"There are 20 guys who are extremely distraught over this," coach Dave King was quoted after Team Canada's final game of the 1984 Olympics. They had just lost by a score of 2-0 to Sweden to be denied a Bronze Medal. King continued,"It was a very difficult game for our young players to play and I didn't think we coped with the pressure as well as we could have."
Goaltender Mario Gosselin said after the game that the team wanted the Bronze Medal too badly,"We tried hard, but we tried in the wrong way. We wanted to win the game in the first minute, we wanted to win as quickly as possible, we wanted too much to win." In truth, they didn't even need a win, a tie would have given the Canadians the Bronze on goal differential.
Canada ended up scoring zero goals in the three final round matches and obviously could have used some more offense. King addressed that, "Certainly when you lose the last three by shutout, you think a player like Mario Lemieux could have made a difference." Unfortunately, King and Lemieux had a conflict of personalities the previous year on the Canadian Junior team. Lemieux received a grudging and belated invitation to the Olympic team camp but turned it down.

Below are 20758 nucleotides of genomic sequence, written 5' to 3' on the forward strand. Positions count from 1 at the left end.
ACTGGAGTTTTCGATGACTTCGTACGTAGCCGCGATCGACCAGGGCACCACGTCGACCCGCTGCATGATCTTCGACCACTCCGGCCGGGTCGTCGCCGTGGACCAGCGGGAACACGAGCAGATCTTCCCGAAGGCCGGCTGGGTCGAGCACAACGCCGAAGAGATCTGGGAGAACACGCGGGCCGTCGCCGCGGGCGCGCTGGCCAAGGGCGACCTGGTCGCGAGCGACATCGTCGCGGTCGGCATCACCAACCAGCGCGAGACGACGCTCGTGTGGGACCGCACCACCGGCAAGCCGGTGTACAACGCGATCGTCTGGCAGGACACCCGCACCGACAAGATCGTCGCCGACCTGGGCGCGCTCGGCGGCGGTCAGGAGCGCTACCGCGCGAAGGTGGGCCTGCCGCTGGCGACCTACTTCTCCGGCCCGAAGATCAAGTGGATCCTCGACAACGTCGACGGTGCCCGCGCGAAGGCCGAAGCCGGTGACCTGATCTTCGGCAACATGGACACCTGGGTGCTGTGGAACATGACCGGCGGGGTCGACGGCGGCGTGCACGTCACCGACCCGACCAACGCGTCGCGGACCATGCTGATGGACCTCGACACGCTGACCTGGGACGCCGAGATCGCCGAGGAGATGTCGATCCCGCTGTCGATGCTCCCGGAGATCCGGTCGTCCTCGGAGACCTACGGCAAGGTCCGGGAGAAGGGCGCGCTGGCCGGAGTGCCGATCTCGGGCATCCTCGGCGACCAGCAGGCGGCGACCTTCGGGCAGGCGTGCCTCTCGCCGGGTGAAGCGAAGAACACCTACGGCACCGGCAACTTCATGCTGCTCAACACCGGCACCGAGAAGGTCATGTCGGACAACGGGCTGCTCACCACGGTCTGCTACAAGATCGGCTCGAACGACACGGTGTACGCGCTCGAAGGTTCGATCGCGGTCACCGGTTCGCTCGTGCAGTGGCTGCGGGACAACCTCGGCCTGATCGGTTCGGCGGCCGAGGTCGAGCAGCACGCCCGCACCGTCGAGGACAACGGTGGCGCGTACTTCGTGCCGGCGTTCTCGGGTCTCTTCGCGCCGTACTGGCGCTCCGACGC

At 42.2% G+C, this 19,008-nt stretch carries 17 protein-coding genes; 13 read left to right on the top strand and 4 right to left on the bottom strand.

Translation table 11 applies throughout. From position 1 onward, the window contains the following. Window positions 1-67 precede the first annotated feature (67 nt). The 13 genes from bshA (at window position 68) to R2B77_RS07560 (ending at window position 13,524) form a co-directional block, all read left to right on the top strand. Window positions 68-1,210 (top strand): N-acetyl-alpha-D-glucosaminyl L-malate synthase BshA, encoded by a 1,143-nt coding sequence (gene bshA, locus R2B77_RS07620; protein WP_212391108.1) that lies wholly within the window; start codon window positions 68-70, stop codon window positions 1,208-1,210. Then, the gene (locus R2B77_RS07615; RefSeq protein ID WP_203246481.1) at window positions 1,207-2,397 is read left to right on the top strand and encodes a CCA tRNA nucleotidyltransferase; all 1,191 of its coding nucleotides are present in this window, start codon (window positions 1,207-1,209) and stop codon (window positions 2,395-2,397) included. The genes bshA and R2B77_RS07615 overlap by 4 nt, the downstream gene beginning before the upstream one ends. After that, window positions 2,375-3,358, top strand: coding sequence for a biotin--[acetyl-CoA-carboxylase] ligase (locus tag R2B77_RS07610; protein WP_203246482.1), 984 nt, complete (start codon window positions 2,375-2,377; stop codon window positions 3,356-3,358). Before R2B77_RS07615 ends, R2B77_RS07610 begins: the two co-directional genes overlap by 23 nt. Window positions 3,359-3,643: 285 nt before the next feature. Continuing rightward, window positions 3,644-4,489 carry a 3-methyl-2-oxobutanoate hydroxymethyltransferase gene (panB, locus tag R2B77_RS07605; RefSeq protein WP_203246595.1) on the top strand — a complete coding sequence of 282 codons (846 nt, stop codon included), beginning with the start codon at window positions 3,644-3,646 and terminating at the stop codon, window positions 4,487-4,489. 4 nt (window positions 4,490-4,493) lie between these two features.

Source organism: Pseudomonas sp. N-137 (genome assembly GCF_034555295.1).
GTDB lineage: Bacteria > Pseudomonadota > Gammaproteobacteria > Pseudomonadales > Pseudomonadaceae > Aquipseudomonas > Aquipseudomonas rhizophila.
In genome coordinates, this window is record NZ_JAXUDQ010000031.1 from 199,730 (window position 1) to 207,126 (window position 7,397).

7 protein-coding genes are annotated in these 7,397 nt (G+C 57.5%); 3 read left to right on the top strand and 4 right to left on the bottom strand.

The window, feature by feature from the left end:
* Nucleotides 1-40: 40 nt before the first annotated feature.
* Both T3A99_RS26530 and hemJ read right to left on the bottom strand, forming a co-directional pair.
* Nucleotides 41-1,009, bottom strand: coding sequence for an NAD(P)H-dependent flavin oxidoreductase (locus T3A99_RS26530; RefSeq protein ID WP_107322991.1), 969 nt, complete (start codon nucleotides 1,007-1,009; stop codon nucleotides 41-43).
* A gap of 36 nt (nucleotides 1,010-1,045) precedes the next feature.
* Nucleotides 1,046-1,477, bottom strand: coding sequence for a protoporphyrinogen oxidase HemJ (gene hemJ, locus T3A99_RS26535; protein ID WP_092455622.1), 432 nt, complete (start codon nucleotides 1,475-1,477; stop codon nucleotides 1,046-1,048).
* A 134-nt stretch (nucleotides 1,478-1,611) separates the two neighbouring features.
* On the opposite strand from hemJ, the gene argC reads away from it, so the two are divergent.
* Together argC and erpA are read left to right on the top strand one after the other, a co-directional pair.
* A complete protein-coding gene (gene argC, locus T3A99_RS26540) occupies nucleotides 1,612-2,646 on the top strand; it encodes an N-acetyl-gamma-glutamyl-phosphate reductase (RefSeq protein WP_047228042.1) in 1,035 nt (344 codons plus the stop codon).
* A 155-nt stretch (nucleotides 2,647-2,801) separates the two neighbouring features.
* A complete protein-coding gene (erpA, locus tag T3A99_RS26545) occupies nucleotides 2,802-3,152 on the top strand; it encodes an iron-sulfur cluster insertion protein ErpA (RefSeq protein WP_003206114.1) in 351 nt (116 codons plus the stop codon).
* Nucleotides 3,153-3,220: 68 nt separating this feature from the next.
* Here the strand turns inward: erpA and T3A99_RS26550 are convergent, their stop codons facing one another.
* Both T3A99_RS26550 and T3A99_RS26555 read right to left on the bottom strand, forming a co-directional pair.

When all was said and done, Mario Gosselin was the runaway star of the Olympics for Canada ending up with a 2.21 goals against average. I counted all the boxscores and determined his Save Percentage below.
Canada vs USA
Canada vs Austria
Canada vs Finland
Canada vs Norway
Canada vs Czechoslovakia
Canada vs Soviet Union
Canada vs Sweden
.919 Save Percentage
Within a week, Gosselin had put his Olympic failure behind him as he suited up for his first National Hockey League game on February 26, 1984. Turning aside 26 shots, he shutout the St.Louis Blues in front of a hometown crowd at Quebec City's Colisee. Gosselin said afterwards,"I had a big game against the United States, but this is better. To get a shutout in my first game...you can't start a career any better than that."